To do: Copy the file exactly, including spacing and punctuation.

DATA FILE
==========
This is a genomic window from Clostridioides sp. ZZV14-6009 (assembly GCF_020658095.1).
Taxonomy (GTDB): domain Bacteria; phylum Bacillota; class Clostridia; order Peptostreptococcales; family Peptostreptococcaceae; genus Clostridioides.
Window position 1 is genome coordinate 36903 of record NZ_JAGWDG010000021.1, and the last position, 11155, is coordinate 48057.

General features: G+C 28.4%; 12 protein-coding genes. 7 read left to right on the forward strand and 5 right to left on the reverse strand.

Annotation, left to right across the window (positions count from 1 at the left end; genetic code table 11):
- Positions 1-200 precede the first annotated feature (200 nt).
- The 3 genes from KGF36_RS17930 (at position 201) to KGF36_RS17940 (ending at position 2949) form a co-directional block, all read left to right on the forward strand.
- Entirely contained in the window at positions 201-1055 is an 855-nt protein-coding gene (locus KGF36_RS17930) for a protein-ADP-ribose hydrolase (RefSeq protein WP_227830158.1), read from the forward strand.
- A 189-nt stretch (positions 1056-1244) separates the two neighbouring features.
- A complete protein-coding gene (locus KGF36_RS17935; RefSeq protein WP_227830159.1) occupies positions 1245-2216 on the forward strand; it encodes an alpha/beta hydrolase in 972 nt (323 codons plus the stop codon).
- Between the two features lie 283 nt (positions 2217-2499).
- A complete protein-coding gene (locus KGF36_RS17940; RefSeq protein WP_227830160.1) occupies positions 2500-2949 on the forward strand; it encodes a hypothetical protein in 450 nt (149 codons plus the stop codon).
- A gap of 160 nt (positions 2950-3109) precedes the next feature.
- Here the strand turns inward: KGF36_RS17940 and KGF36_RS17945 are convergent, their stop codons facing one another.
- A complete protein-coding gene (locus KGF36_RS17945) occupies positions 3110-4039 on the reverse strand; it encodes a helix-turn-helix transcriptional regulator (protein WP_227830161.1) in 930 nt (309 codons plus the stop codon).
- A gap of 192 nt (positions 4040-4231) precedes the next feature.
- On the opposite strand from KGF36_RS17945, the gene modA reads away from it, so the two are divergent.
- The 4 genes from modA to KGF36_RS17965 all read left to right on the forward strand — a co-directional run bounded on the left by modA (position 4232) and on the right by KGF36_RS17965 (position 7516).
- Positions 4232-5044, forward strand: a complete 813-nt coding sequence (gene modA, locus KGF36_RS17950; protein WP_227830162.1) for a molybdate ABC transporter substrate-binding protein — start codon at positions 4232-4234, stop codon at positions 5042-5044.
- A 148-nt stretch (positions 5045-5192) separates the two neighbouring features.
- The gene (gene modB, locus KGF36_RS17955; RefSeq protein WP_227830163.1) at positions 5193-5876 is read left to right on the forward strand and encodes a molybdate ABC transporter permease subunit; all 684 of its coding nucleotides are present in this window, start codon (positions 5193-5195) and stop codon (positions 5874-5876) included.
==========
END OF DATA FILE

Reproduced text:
This is a genomic window from Clostridioides sp. ZZV14-6009 (assembly GCF_020658095.1).
Taxonomy (GTDB): domain Bacteria; phylum Bacillota; class Clostridia; order Peptostreptococcales; family Peptostreptococcaceae; genus Clostridioides.
Window position 1 is genome coordinate 36903 of record NZ_JAGWDG010000021.1, and the last position, 11155, is coordinate 48057.

General features: G+C 28.4%; 12 protein-coding genes. 7 read left to right on the forward strand and 5 right to left on the reverse strand.

Annotation, left to right across the window (positions count from 1 at the left end; genetic code table 11):
- Positions 1-200 precede the first annotated feature (200 nt).
- The 3 genes from KGF36_RS17930 (at position 201) to KGF36_RS17940 (ending at position 2949) form a co-directional block, all read left to right on the forward strand.
- Entirely contained in the window at positions 201-1055 is an 855-nt protein-coding gene (locus KGF36_RS17930) for a protein-ADP-ribose hydrolase (RefSeq protein WP_227830158.1), read from the forward strand.
- A 189-nt stretch (positions 1056-1244) separates the two neighbouring features.
- A complete protein-coding gene (locus KGF36_RS17935; RefSeq protein WP_227830159.1) occupies positions 1245-2216 on the forward strand; it encodes an alpha/beta hydrolase in 972 nt (323 codons plus the stop codon).
- Between the two features lie 283 nt (positions 2217-2499).
- A complete protein-coding gene (locus KGF36_RS17940; RefSeq protein WP_227830160.1) occupies positions 2500-2949 on the forward strand; it encodes a hypothetical protein in 450 nt (149 codons plus the stop codon).
- A gap of 160 nt (positions 2950-3109) precedes the next feature.
- Here the strand turns inward: KGF36_RS17940 and KGF36_RS17945 are convergent, their stop codons facing one another.
- A complete protein-coding gene (locus KGF36_RS17945) occupies positions 3110-4039 on the reverse strand; it encodes a helix-turn-helix transcriptional regulator (protein WP_227830161.1) in 930 nt (309 codons plus the stop codon).
- A gap of 192 nt (positions 4040-4231) precedes the next feature.
- On the opposite strand from KGF36_RS17945, the gene modA reads away from it, so the two are divergent.
- The 4 genes from modA to KGF36_RS17965 all read left to right on the forward strand — a co-directional run bounded on the left by modA (position 4232) and on the right by KGF36_RS17965 (position 7516).
- Positions 4232-5044, forward strand: a complete 813-nt coding sequence (gene modA, locus KGF36_RS17950; protein WP_227830162.1) for a molybdate ABC transporter substrate-binding protein — start codon at positions 4232-4234, stop codon at positions 5042-5044.
- A 148-nt stretch (positions 5045-5192) separates the two neighbouring features.
- The gene (gene modB, locus KGF36_RS17955; RefSeq protein WP_227830163.1) at positions 5193-5876 is read left to right on the forward strand and encodes a molybdate ABC transporter permease subunit; all 684 of its coding nucleotides are present in this window, start codon (positions 5193-5195) and stop codon (positions 5874-5876) included.